Kevin Jorgeson and Tommy Caldwell attempt a new free route on El Capitan—Dispatch #1
Black Diamond athletes Kevin Jorgeson and Tommy Caldwell have teamed up this fall for an attempt at free climbing a new 1000-meter route on Yosemite's El Capitan that roughly follows the aid line Mescalito. Caldwell, the most accomplished El Cap free climber in the world, has already spent quite a few days on the route, sussing out the feasibility of freeing the line—one that he unequivocally calls the hardest he has ever attempted on El Cap. Jorgeson, an El Cap rookie but a news-maker for his bold bouldering ascents and last year's spree of gritstone repeats in the U.K, will be sending us iPhone dispatches from the wall, with photos, video and updates on the attempt.
Follow along here in the Black Diamond Journal as we publish Jorgeson's exclusive dispatches!
From: Kevin Jorgeson
Subject: El Cap project
Date: October 14, 2009 11:51:54 AM MDT
It's finally October. Training is over and it's time to get to work on Mescalito. Tommy and I are in the Valley until Thanksgiving with our heads down and eyes on the prize. This is a monumental project. Logistically, physically and mentally, this route is sick hard.
On days 1 and 2, Tommy and I focused on the first 4 "easier" pitches, eventually fixing a 500-foot line from the top of pitch 4. This will allow us to easily access the start of the really hard climbing. Here is the break down of the first 4:
Pitch 1: 12b, water polished slab climbing protected by rivets and bolts. Not too bad. You need a long sling on one of the bolts to make a clip before running out a traverse to the right. Runner is now in place and the pitch is good to go.
Pitch 2: 13a, technical stemming in a shallow corner to finger crack
Pitch 3: 13d, a long and engaging pitch, bold, crux protected by 6 copperheads just waiting to be zippered, backed up by #1 C3
Pitch 4: 12b, fun and varied, a little wet
On day 3, hiked up HEAVY loads in the afternoon, taking 4 hours and reaching the top of El Cap around 10pm. Sleep came easy. I had never been to the top of the Captain, so waking up in the morning was a special treat. We have a great camp at the base of a tree, nice and flat. Walking around on top, I was pleasantly surprised at how big the trees still looked on the valley floor. I guess I had built it up in my mind that this thing was going to be miles tall, but in reality, its tangible.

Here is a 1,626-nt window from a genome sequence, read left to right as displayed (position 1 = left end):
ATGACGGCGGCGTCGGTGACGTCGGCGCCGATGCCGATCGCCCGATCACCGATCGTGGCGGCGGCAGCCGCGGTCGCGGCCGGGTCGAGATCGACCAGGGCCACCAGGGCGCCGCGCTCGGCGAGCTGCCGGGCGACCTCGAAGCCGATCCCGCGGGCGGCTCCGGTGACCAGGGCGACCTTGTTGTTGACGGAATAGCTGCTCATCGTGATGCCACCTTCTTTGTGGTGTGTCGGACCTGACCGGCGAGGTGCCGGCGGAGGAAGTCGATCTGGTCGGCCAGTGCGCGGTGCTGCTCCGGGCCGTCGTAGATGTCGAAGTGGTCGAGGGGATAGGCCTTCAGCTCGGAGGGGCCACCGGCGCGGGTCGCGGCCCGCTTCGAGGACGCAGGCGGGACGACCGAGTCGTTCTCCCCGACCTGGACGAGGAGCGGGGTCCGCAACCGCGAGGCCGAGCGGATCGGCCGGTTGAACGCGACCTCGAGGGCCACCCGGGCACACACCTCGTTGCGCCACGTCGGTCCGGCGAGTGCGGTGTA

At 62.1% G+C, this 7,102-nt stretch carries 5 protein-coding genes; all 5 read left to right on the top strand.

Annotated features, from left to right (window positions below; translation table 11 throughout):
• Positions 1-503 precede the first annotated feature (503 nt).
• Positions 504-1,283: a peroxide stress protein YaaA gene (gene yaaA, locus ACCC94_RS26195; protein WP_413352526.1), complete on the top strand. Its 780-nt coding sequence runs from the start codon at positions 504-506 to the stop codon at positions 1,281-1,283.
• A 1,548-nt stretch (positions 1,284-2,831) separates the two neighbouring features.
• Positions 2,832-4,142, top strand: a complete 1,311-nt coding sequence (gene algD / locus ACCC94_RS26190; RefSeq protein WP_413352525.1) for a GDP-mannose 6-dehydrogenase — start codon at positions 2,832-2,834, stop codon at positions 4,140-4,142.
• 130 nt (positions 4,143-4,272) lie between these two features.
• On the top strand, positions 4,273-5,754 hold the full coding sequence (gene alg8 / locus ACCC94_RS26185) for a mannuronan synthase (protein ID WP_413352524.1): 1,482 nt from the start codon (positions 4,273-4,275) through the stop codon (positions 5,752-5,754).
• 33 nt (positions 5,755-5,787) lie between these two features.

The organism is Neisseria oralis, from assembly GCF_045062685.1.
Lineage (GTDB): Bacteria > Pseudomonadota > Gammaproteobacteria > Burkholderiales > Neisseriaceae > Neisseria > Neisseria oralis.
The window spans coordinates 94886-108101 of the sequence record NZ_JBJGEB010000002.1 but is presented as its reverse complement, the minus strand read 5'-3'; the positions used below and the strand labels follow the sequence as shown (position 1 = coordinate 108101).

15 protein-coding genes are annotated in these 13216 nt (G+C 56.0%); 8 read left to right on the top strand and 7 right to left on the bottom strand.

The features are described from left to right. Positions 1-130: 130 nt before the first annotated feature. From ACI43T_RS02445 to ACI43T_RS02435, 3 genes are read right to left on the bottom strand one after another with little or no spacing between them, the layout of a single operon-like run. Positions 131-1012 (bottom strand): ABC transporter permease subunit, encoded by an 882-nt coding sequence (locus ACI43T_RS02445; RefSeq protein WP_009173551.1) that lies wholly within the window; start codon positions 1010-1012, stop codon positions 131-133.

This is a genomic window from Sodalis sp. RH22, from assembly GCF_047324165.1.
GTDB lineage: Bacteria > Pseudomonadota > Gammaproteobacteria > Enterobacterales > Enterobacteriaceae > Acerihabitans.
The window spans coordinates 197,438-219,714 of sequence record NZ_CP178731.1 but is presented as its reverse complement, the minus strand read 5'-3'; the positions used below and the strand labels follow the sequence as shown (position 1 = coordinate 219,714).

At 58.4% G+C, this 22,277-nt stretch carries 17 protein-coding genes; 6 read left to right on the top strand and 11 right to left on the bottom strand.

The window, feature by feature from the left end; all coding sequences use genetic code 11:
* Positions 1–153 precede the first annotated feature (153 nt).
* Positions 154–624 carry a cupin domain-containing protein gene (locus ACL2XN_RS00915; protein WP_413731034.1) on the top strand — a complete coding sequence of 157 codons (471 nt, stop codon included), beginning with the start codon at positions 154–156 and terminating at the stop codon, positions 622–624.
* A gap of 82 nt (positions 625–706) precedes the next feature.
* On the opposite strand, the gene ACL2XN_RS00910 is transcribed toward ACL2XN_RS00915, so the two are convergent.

After sorting gear, making breakfast and drinking coffee, we got to the work of the day: check out how the route was going to top out. We rapped in a few hundred feet and swung around, eventually finding a wandering but amazing free passage through the final pitches. This was my first time rapping off the top of the Captain as well, and needless to say, it was a lot of fun! With a storm moving in fast, we fixed a 200-meter line down a ways so that when the weather cleared, we could establish our main camp on Wino Tower. As I lowered Tommy down, I was treated to some awesome clouds rolling in.
Now, it's raining for the next few days and I have a trip to New York on Friday, so I'm sadly away from the Valley for the next week. However, as soon as I return on the 20th, it's ON. I can't wait to check out the middle third of the route, where all the business is. I'm finding that my experience with approaching highball boulder problems is helpful and similar to how we are approaching Mescalito. The pitches are so stacked, that each has to be climbed with the utmost efficiency in order to have the energy necessary for the rest. So, each pitch has to be learned in exquisite detail as to maximize your power and endurance. I already have sequences pouring through my mind and I can't wait to get back at it.